“I don’t want to be a burden on the government, I want to be an asset”, says Kainaaz, an exiled film producer and director now living in the UK.
Thanks to a new language learning start-up that is running a pilot programme at the University College London’s School of Oriental and African Studies (SOAS), now, she can be.
Chatterbox is a social enterprise teacher training programme that aims, in the words of its founder, Mursal Hedayat, to “help refugees improve their overall employability, through confidence building, networking, and, more crucially, gaining UK work experience, whilst saving the UK a fortune estimated to be worth as much as £48bn in missed trading opportunities.
Mursal herself arrived in the UK as a refugee from Afghanistan, with her family. She immediately came up with the idea of employing fellow refugees as language tutors, to help others settle into new, often strange lives, meet new people, and find work.
We often (conveniently) forget that refugees come to the UK as skilled professionals who are desperate to continue the successful careers they have been forced, through no fault of their own, to abandon. “It’s fantastic for them to engage in stimulating work whilst learning more about the way of life here”, says Mursal.
“For our language students, there’s the enticing possibility of adding hundreds of millions of people to their friends list every time they learn a new language, in addition to all of the career and brain activity benefits.”
The pilot with SOAS is set to run until March; students will be able to book one-hour sessions with native language speakers, and the Chatterbox service is also available online, which means that refugees dispersed all around the UK can get involved, and discover a new source of revenue.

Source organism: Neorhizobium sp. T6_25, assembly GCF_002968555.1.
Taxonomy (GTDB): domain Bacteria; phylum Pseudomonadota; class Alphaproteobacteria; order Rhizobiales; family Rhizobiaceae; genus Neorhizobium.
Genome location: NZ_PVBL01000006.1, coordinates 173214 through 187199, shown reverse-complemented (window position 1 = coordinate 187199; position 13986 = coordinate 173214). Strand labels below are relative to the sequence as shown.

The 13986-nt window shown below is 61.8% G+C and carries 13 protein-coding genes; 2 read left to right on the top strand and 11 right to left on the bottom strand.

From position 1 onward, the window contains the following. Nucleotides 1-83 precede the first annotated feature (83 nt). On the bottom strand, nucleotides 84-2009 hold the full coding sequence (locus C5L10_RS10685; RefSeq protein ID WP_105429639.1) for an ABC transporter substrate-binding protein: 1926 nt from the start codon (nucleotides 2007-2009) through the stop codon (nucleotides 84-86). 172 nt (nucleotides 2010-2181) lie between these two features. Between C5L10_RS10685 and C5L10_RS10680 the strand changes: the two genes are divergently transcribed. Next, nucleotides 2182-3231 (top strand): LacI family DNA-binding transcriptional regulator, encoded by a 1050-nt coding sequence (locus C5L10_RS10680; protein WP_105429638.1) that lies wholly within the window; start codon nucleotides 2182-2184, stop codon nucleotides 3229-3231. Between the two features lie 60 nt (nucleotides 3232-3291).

Soon, online and in-person lessons will be available in three Arabic dialects, two Persian dialects, Swahili, Korean, French-African dialects, and Spanish.
The initiative has won praise from SOAS – Ian Pickup, Director of Academic Services described the project as “a fantastic educational and social initiative”, whilst Lutz Martens, Dean of Faculty of Languages and Cultures at SOAS, praised its educational qualities.
“This is an engaging and innovative complement to the structure and direction students gain in the classroom, and can help prepare them for study or work abroad where the students are on their own.”
There are over 117,000 refugees currently living in the UK, and with a deficit in language skills in the UK that costs the economy in the region of £48 billion every year in missed trading opportunities, the social and economic benefits of Chatterbox are writ large on a society that too often prefers to think of refugees as unskilled, and a burden.
What welcome news that attitudes towards refugees, thanks to the likes of entrepreneurs like Mursal and establishments like SOAS, are finally beginning to reflect the diverse, cultural melting pot that makes London and many, many parts of the UK. such incredible places in which to live and work.
Everybody, no matter their race, creed, or country of birth, should be able to participate and take inspiration from it.